Kerhonkson, New York

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Coordinates: 41°46′28″N 74°17′51″W / 41.77444°N 74.29750°W / 41.77444; -74.29750
Kerhonkson
hamlet and CDP
Downtown Kerhonkson, NY.jpg
Center of town along Route 209
Nickname: "K-Town", "Kerhonkytonks"
Country USA
State New York
Region Hudson Valley
County Ulster County
Town Rochester
River Rondout Creek
Elevation 262 ft (80 m)
Coordinates 41°46′28″N 74°17′51″W / 41.77444°N 74.29750°W / 41.77444; -74.29750
Area 5.3 sq mi (14 km2)
Population 1,684 (2010)
Density 326.5 / sq mi (126 / km2)
Timezone Eastern (EST) (UTC-5)
 - summer (DST) EDT (UTC-4)
Postal code 12446
Area code 845
Exchange 626
FIPS code 36-39397
GNIS feature ID 0954549
Location of Kerhonkson within New York
Website: www.townofrochester.net

Kerhonkson /kərˈhɒŋksən/ is a hamlet (and census-designated place) in Ulster County, New York, United States. The population was 1,684 at the 2010 census.

Kerhonkson is a small hamlet which, along with Accord, makes up the Town of Rochester on US 209, just south of the town's boundary with the Town of Wawarsing and just north of where US 44 ends and NY 55 joins 209 south. The town is home to Kerhonkson Elementary school, one of two elementary schools within the Rondout Valley Central School District. Soyuzivka, a Ukrainian resort and cultural center is located here.

Geography[edit]

Kerhonkson is located at 41°46′28″N 74°17′51″W / 41.774485°N 74.297480°W / 41.774485; -74.297480.[1]

It is located in the Shawangunk Mountains, famous for the rock climbing and biodiversity of the Shawangunk Ridge.

According to the United States Census Bureau, the CDP has a total area of 5.3 square miles (14 km2), all land.

Demography[edit]

As of the census[2] of 2000, there were 1,732 people, 707 households, and 463 families residing in the CDP. The population density was 326.5 per square mile (126.2/km2). There were 816 housing units at an average density of 153.8/sq mi (59.4/km2). The racial makeup of the CDP was 91.17% White, 1.91% African American, 0.52% Native American, 1.33% Asian, 0.12% Pacific Islander, 2.66% from other races, and 2.31% from two or more races. Hispanic or Latino of any race were 9.58% of the population.

There were 707 households out of which 29.8% had children under the age of 18 living with them, 45.5% were married couples living together, 14.0% had a female householder with no husband present, and 34.4% were non-families. 29.1% of all households were made up of individuals and 14.3% had someone living alone who was 65 years of age or older. The average household size was 2.45 and the average family size was 3.00.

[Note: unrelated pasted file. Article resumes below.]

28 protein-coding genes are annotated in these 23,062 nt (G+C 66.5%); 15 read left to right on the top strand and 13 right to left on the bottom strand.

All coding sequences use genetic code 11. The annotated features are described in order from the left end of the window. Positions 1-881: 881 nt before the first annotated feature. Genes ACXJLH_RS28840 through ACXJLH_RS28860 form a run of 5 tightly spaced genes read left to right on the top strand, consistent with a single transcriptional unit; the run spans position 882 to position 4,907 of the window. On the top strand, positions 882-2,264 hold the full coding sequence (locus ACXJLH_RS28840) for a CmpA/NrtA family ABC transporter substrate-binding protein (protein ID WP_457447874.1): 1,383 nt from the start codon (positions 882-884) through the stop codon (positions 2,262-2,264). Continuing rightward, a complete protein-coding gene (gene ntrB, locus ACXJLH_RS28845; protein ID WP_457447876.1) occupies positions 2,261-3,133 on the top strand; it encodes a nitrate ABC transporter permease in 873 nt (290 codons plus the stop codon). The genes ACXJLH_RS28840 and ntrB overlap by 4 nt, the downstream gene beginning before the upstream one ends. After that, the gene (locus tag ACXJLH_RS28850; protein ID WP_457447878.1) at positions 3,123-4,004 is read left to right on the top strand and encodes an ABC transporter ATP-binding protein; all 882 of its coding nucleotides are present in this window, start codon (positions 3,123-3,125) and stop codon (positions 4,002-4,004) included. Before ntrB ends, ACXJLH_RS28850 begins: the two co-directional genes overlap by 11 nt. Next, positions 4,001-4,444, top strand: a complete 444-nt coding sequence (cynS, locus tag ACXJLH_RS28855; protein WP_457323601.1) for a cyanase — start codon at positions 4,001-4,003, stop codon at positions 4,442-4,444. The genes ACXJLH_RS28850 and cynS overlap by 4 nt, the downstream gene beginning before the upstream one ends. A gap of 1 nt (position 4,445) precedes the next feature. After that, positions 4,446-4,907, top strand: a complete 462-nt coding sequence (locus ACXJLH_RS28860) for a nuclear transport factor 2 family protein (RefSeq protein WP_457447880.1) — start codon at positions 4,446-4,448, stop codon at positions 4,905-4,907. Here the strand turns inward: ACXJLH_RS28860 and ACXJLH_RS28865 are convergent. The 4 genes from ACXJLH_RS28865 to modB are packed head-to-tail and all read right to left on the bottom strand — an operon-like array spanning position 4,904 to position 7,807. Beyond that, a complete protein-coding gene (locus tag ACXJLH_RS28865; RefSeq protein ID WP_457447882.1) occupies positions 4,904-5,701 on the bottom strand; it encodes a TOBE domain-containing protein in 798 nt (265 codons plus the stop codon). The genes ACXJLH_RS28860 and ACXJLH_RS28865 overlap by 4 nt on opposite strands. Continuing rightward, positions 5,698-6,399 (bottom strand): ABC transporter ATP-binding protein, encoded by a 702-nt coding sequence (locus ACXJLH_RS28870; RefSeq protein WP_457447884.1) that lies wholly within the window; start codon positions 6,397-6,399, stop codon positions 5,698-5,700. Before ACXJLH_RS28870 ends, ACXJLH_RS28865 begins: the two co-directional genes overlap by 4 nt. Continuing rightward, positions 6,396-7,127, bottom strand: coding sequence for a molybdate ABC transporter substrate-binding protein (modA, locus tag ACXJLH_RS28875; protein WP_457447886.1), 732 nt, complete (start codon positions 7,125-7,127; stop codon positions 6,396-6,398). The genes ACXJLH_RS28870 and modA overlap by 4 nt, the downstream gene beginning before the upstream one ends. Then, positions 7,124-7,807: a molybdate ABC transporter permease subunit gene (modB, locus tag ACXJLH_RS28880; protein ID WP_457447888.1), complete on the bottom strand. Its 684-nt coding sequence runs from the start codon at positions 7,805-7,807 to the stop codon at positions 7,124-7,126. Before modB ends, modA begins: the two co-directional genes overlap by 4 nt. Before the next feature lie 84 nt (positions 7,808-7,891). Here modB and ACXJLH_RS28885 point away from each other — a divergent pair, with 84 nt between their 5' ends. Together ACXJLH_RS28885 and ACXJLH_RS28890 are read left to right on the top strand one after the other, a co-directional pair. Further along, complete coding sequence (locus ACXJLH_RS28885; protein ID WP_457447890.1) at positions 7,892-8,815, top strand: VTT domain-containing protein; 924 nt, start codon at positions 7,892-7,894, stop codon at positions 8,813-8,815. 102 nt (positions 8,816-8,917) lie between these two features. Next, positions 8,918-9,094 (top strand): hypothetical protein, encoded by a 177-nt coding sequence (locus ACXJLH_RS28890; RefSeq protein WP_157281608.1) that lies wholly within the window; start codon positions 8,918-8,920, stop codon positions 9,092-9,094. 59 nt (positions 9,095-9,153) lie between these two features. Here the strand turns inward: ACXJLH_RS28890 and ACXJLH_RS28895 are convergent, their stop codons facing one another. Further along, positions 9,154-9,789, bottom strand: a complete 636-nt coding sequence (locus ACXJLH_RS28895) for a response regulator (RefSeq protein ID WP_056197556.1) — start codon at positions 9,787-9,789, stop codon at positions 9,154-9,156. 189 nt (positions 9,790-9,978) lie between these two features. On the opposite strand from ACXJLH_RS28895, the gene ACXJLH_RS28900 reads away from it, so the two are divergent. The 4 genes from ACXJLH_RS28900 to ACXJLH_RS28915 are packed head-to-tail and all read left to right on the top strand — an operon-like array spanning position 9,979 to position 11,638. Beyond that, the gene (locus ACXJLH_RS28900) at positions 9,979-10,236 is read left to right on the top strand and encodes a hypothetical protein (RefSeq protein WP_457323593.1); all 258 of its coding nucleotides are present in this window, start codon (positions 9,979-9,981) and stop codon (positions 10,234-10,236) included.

In the CDP the population was spread out with 25.8% under the age of 18, 7.0% from 18 to 24, 28.0% from 25 to 44, 21.6% from 45 to 64, and 17.7% who were 65 years of age or older. The median age was 39 years. For every 100 females there were 100.2 males. For every 100 females age 18 and over, there were 92.2 males.

The median income for a household in the CDP was $36,597, and the median income for a family was $43,500. Males had a median income of $32,008 versus $24,412 for females. The per capita income for the CDP was $19,594. About 6.4% of families and 10.2% of the population were below the poverty line, including 9.5% of those under age 18 and 9.2% of those age 65 or over.

History[edit]

Before the burning of Kingston on October 12, 1777 all the important documents and government officials were moved to Kerhonkson, remaining for two weeks until they were moved to Albany.

Kerhonkson is also the site of a colonial fort that protected the early settlers from Indian attacks. The fort was located on Deyo's Hill.[3]

Peg Leg Bates owned and operated The Peg Leg Bates Country Club in Kerhonkson, New York, from 1951 to 1987. This made Bates the first black resort owner in Ulster County in the Catskill Mountains, the famous Borscht Belt of Jewish resorts, hotels, and bungalow colonies.

World records[edit]

Kerhonkson contained what was once the world's largest garden gnome, constructed in 2005; it is situated on Route 209 in front of Kelder's Farm and is named Gnome Chomsky.[4] There are two other, larger gnomes that now hold the distinction of being the world's largest.[5]

References[edit]

  1. ^ "US Gazetteer files: 2010, 2000, and 1990". United States Census Bureau. 2011-02-12. Retrieved 2011-04-23. 
  2. ^ "American FactFinder". United States Census Bureau. Retrieved 2008-01-31. 
  3. ^ "NYS Museum: Historic Markers". New York State Museum. Retrieved 13 January 2013. 
  4. ^ Horrigan, Jeremiah. "Kerhonkson gnome pursues Guinness record". Times Herald Record. Retrieved 7 January 2013. 
  5. ^ Ward, Terence P. (2011-05-12). "Will Rondout be the Valley of the Giants?". Shawangunk Journal (Ellenville, NY: Electric Valley Media LLC). Retrieved 2011-05-18. 

External links[edit]